Saturday, October 9, 2010

Mystique of Mumbai

In her book City of Gold: The Biography of Bombay, Gillian Tindal evoked an image of a nascent city, a tangle of masonry, bazaar and tram lines forging into the swamp. In books set in more recent times (India: A Million Mutinies Now, Maximum City: Bombay Lost and Found, Shantaram, Bombay and Mumbai: The City In Transition), we see a proud metropolis hollowed out by desperation, violent self assertion and crime. For a sense of how ordinary people, rich, poor and middle class, negotiate this turbulent landscape, we have the writings of Salman Rushdie, Rohinton Mistry, Vikram Chandra, Anita Desai, Amit Chaudhuri, Manil Suri and a host of less widely celebrated but much beloved local authors and poets. This treasure trove notwithstanding, one feels, there is still much to be said, much more to be understood about this great and complex city. And it is with pleasant anticipation that one greets Gyan Prakash’s Mumbai Fables.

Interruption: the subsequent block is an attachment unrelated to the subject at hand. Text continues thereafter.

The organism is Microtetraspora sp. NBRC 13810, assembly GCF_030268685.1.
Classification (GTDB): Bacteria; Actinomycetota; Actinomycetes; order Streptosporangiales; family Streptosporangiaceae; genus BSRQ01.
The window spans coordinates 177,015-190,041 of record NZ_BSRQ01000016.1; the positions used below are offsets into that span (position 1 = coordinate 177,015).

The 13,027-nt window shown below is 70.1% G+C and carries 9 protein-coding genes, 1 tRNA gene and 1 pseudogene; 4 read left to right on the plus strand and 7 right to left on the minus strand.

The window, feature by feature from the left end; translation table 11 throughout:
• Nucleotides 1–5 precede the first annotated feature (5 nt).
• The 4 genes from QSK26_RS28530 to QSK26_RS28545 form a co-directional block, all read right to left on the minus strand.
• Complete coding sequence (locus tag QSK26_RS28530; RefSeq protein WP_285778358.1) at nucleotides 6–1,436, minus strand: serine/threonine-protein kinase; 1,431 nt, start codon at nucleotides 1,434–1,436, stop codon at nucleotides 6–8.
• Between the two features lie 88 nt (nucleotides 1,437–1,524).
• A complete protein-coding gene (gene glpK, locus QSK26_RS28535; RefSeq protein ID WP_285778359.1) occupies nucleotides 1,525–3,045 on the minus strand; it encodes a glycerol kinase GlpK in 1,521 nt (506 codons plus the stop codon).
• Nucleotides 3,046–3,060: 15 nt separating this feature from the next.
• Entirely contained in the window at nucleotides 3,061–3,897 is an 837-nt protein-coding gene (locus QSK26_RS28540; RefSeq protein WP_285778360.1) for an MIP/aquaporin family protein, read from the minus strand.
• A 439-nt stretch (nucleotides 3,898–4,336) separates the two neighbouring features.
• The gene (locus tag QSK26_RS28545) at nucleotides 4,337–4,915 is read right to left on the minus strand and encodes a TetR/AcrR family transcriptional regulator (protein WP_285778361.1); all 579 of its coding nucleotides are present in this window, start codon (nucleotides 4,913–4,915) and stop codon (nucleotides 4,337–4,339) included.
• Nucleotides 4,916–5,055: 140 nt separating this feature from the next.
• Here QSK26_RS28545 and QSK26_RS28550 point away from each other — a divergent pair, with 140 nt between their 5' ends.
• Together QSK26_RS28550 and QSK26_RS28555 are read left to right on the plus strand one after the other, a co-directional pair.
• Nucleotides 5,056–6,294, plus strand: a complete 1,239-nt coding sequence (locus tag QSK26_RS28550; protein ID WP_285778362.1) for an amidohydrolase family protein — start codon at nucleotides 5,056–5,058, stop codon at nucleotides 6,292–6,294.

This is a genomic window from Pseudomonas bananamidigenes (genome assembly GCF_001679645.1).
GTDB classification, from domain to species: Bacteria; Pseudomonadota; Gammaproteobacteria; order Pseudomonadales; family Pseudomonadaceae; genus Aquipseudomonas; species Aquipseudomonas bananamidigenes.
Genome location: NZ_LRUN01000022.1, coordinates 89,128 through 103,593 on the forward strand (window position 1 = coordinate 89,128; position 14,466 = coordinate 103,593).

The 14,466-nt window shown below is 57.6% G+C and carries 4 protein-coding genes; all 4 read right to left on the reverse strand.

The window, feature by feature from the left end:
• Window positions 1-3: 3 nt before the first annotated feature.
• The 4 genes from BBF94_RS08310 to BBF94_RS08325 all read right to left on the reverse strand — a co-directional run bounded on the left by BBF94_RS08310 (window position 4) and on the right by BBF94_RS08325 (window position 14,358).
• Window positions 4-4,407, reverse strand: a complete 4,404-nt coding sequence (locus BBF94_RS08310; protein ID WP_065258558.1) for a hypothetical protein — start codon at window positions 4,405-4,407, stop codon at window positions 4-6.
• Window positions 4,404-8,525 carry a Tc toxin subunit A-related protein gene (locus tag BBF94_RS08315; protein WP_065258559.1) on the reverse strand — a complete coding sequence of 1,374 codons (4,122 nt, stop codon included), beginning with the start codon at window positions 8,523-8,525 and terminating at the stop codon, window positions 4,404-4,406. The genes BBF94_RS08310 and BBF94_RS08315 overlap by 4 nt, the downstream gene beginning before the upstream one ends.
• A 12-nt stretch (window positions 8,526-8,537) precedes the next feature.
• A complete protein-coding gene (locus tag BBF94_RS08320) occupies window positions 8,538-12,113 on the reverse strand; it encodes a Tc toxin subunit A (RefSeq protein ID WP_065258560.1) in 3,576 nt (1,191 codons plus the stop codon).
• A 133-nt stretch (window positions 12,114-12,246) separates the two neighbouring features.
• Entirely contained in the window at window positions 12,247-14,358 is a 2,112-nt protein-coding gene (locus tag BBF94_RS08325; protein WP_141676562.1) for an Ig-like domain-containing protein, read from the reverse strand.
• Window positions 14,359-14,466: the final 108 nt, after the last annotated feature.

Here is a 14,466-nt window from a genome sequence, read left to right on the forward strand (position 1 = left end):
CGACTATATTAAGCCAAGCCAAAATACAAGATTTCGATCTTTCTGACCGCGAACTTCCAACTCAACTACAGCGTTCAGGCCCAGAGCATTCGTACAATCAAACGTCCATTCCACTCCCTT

Prakash is the Dayton-Stockton professor of history at Princeton University whose previous books include weighty titles such as Bonded Histories: Genealogies of Labor Servitude in Colonial India (1990) and Another Reason: Science and the Imagination of Modern India (1999). But with Mumbai Fables, a subject he says has preoccupied him for much of the last decade, he seems to have tapped into a less theoretical and more personal register. Explaining his motivation early on in the book, he describes Mumbai, or Bombay, as it then was, as an object of immense fascination and longing for him as a young boy growing up in Patna.

Full report here Indian Express

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